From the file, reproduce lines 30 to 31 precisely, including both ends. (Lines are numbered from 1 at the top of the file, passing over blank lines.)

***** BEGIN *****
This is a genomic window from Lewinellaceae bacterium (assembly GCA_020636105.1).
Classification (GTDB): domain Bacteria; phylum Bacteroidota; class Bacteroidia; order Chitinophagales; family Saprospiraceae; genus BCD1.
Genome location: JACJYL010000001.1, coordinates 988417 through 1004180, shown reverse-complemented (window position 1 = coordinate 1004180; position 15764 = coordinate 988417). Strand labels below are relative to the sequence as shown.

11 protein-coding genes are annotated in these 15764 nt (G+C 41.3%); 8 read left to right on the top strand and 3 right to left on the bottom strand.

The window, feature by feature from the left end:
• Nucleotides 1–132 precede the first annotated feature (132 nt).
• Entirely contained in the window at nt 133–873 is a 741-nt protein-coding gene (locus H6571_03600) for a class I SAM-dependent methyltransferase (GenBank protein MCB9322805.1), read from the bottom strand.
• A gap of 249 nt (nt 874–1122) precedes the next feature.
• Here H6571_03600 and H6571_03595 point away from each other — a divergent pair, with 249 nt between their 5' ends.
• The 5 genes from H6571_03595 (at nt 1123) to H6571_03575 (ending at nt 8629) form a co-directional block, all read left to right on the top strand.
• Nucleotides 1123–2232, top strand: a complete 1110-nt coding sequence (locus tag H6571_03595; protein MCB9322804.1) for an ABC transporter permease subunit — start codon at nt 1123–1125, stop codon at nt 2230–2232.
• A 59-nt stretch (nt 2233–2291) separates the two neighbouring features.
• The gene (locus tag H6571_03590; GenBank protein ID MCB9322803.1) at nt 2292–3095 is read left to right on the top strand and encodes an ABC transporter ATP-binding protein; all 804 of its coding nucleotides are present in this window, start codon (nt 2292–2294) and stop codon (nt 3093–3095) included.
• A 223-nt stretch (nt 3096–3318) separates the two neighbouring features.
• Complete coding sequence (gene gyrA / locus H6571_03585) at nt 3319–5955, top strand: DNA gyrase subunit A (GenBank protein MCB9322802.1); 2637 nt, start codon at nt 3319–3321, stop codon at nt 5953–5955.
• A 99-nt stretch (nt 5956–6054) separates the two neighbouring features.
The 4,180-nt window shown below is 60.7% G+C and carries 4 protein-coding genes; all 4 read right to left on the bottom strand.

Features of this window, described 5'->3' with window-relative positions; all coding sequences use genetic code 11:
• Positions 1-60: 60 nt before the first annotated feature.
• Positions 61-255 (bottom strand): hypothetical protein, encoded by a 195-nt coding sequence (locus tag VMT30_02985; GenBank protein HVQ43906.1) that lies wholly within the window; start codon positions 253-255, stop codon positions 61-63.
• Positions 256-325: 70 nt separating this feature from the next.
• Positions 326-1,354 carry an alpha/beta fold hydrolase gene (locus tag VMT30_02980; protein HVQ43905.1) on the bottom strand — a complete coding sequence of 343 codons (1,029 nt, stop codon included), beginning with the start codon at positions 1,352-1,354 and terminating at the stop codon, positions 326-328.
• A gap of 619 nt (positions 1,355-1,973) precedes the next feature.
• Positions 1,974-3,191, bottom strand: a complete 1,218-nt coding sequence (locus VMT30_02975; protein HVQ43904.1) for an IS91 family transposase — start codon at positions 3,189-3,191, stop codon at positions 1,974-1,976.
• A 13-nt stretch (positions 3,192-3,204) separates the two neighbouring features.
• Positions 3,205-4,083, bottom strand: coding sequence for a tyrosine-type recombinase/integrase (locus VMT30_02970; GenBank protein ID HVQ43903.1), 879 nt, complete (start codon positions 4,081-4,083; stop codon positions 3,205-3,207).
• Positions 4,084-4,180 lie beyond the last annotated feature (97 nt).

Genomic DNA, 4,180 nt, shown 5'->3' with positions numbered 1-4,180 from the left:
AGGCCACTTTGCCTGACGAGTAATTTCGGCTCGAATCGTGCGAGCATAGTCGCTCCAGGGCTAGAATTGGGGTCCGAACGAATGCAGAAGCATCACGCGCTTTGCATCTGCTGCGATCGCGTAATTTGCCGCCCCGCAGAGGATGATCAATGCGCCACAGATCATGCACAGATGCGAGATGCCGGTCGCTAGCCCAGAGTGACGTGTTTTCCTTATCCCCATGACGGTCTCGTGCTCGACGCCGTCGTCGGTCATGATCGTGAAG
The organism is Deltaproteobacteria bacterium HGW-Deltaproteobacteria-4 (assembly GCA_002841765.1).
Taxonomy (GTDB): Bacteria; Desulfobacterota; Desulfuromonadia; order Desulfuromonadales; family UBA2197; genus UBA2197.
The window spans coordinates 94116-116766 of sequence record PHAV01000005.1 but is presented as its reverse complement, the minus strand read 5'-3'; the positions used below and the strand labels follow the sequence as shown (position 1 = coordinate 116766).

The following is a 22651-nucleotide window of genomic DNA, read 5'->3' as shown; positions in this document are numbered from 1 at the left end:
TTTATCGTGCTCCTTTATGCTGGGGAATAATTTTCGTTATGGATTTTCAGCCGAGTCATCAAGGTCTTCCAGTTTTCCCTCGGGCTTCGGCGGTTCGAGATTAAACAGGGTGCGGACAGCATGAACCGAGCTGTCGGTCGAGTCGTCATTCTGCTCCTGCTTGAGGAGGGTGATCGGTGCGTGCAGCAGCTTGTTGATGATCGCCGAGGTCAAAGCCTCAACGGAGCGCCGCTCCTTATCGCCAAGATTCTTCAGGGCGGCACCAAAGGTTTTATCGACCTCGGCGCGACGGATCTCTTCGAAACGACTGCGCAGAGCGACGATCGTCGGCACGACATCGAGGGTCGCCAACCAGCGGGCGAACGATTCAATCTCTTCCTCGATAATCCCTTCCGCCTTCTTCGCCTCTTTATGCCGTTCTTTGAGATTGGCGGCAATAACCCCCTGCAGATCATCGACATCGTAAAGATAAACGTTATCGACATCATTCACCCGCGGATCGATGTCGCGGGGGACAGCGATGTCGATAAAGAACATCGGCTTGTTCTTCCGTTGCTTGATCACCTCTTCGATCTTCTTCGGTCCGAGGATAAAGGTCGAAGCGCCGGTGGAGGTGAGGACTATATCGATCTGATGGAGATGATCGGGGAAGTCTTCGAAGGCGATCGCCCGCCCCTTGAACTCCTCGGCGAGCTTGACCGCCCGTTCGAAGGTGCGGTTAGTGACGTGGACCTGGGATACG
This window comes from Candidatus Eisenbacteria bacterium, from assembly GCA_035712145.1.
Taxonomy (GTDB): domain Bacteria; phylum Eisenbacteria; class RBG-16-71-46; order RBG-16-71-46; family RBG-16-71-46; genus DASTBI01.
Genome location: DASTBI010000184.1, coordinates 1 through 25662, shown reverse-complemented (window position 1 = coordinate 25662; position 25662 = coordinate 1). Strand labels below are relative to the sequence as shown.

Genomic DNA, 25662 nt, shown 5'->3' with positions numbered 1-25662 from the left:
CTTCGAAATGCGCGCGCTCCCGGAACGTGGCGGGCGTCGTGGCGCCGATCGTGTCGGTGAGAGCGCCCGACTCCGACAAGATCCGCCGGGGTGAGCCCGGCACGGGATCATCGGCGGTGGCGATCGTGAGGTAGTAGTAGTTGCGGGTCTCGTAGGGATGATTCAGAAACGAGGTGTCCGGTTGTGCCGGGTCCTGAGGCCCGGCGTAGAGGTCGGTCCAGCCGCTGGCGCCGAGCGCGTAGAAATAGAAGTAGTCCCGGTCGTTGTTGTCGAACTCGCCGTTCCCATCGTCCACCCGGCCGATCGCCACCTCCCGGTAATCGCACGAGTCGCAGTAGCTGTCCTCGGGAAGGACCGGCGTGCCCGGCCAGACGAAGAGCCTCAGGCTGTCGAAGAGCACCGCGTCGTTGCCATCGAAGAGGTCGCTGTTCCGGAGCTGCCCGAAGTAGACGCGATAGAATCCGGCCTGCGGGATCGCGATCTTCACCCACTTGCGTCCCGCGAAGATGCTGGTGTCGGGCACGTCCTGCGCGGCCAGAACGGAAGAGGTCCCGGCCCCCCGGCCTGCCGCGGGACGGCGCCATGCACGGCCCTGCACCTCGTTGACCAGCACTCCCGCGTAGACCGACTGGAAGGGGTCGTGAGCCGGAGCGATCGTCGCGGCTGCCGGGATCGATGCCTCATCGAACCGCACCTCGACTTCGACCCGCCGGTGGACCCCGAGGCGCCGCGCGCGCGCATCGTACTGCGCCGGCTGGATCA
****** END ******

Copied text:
The organism is Deltaproteobacteria bacterium HGW-Deltaproteobacteria-4 (assembly GCA_002841765.1).
Taxonomy (GTDB): Bacteria; Desulfobacterota; Desulfuromonadia; order Desulfuromonadales; family UBA2197; genus UBA2197.